"Couple of hours. I'm going to try the radio now." Stephen got up, squeezed into the partially mangled vehicle and turned the radio on. They sat listening to the static for ten minutes with no discernible change before Stephen turned it off and returned. "Let me check your side," he said, very carefully lifting up Cutter's top to display the harsh purple mottling covering the man's skin. Stephen ran his fingers tenderly along the skin, feeling a number of bumps that just didn't feel right and as Nick hissed with distress his insides knotted with worry and a frown creased his face.
"Could I have some more water, please?" Nick asked, forming the words with care, the slight formality not putting Stephen at ease.
"Sure." And digging out two more aspirin he gave them and the remaining water to Nick.
Swallowing them, Cutter turned his head to Stephen, and was clearly bracing himself for an awkward question. "What happened to our existence at the university?"
Seeing Stephen's obviously perplexed expression, Cutter clarified: "Indulge me. Remind me, how we came to be in the ARC? Come on, distract me."
The normally taciturn Stephen now found himself having to regale his partner with the details, things the man should have known, but seemed to be hearing for the first time. Stephen worried over the possibility of head injury while he sought to distract his companion.
"After the first few creature incursions, we split the time between the University and the Home Office. Not that you were ever attentive while we were at the Central Metropolitan University, as Connor pointed out when you first met him! And the Dean got fed up with the proliferation of men in black, strange vehicles and activities at all hours of the day and ... and there was the argument you had with Lester."
"Argument with Lester? Really?" Cutter interjected sarcastically.
"Yeah, the one where he ended up calling you an irresponsible, ramshackle, maverick who needed to be kept on a tight leash. That was it. That and your unwillingness to help with Helen. After that Lester determined that with the need for tighter security and secrecy we needed a new place as a base of operations. Hence the ARC."
Stephen paused, looking back at his own memories. The packing of their shared office had not gone well, coming as it did after Helen's declaration of their affair at the original anomaly site. He closed his eyes, remembering the feeling of impending horror as she'd let it all out. His own shame, and the irretrievable hurt on Nick's face at the double betrayal. There was no question, he hated himself.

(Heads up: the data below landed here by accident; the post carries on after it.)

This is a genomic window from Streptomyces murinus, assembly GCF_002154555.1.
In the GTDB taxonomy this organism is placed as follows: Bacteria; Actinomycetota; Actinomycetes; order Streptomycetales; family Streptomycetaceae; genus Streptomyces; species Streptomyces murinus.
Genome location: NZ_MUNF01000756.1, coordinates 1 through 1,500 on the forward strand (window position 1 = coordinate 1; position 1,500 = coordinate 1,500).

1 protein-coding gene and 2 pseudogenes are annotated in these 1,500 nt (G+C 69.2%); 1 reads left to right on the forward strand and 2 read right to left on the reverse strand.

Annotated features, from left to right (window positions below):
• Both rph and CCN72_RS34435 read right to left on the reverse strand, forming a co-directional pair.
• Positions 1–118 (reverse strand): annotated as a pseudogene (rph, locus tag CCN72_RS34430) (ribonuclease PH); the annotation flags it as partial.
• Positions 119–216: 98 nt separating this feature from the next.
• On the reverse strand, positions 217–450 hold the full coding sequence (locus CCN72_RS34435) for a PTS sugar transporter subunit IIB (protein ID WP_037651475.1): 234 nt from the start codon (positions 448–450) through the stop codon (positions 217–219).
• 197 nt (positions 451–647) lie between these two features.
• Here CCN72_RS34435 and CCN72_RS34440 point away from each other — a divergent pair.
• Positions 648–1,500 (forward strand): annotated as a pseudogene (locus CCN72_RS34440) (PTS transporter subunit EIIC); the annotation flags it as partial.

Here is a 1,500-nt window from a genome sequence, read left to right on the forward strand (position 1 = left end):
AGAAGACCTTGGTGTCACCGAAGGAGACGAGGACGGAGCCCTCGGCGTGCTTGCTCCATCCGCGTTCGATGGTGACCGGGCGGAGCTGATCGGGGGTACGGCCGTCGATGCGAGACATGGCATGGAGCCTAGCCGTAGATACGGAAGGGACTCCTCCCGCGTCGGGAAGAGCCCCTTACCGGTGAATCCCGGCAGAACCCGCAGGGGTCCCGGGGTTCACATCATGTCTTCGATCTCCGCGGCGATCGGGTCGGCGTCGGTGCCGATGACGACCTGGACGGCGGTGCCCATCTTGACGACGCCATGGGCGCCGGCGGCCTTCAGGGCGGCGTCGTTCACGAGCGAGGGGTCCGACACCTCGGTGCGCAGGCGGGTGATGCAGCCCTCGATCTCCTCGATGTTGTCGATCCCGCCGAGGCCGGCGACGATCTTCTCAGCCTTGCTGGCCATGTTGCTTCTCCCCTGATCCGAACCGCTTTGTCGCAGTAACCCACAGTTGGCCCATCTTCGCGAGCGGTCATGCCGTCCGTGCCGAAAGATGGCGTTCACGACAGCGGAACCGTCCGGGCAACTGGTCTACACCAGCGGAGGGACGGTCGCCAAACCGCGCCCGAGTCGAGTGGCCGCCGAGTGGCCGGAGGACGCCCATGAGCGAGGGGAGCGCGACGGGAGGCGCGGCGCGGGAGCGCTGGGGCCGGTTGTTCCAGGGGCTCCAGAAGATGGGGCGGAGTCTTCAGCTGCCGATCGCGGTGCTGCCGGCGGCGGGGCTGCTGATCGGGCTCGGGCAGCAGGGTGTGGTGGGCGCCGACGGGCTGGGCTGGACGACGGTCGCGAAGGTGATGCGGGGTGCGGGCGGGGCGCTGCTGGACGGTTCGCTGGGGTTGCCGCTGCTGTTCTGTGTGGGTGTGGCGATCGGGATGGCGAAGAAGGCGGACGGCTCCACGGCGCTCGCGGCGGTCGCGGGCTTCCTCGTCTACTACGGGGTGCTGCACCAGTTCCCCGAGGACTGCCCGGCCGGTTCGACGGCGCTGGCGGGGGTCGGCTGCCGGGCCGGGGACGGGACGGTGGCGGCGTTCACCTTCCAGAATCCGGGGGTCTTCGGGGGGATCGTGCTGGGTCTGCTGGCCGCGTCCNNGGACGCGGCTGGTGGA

He told Cutter how they'd packed up their stuff in relative degrees of stony silence. No glowering looks or heated arguments, just simmering distrust. It'd taken over two weeks to get everything sorted. The majority of the stuff was Cutter's, the reconstructed skeletons; the specimens; the shelves burgeoned with books; box files of papers and the various paraphernalia of academic research. But they'd been together in that office for over eight years and he'd left his own mark all over the room. The maps on the walls with pins where he and Cutter been. Photographs from those same trips; their rucksacks side by side leaning against the wall by the door and his own Pneu-Dart model 176B CO2 powered rifle in the locked cupboard by the window.
He explained that eventually the silence between them had worn on both of them, and that on finding the pair of shot glasses next to the malt in the desk drawer, there had been an unspoken truce. Actually, a drunken reverie, and though they'd not had it out tensions had eased. The rest of the packing went more smoothly. He'd found innumerable golf balls that Cutter had putted under the furniture and lost to the dusty kingdoms of oblivion and they'd even laughed over it.
Stephen snorted mildly at the look Lester would give now if he found Nick putting a ball around the ARC using his favoured theropod radius.
"It's not been the same since. There are so many people involved now, it's like a corporate animal. Techs, security, administrators. It's not just you and me and Abby and Connor. It's more ..." he hesitated, "... more distant. There's no escape, no sanctuary."
Sanctuary was what their life had been together, a combination of exciting ventures for research coupled with the seclusion of university life. But no longer. Stephen sighed.
Cutter sat quietly for some time, clearly thinking over Stephen's reminiscences. Eventually, he shook his head. "Any chance of another drink?" he asked. "I'm guessing a malt is out of the question?"
There was only a small amount of water left in the bottle and Stephen passed it over. "I'll take the other bottle from my rucksack and find us some fresh water. There should be a stream nearby. I ought to do it before twilight comes. Judging by the rapid sunset last night, if this is the Jurassic, then we must be in a position closer to the equator now than present day."
He got up, collected the bottle and started off, turning back as Cutter called out, "Wait."
"I'll be fine, I won't be long, don't go anywhere." Stephen backed away. He thought he heard Cutter murmur as he left, but it was essential they had water.
The black 4x4 with its tinted windows slowed, and came to a halt by the group of people in the small valley. Stepping out from the vehicle, dressed in an impeccable Gieves and Hawkes pinstriped suit, was the sartorial figure of Lester.
"Will someone please tell me that my expensive errant professor has returned from his misbegotten sojourn?" he said to Connor, with a look that suggested there was only one correct answer.
Abby took a step closer to Connor, offering him her support against their somewhat tyrannical boss.
"Er well ..." started Connor.
Sighing, Lester said, "Oh no don't bother! Really this is too much. I finally agree to him going, after being pestered endlessly, and then he has the temerity to make a hash of the whole thing. It's a wonder I don't promote you," he said looking at Connor. "On second thoughts, I'm not yet clinically insane. So where do we stand. Do we know why this anomaly misbehaved? Have you located the stray creature yet? I really don't want to file a report that includes the phrase, 'One of our dinosaurs is missing.'"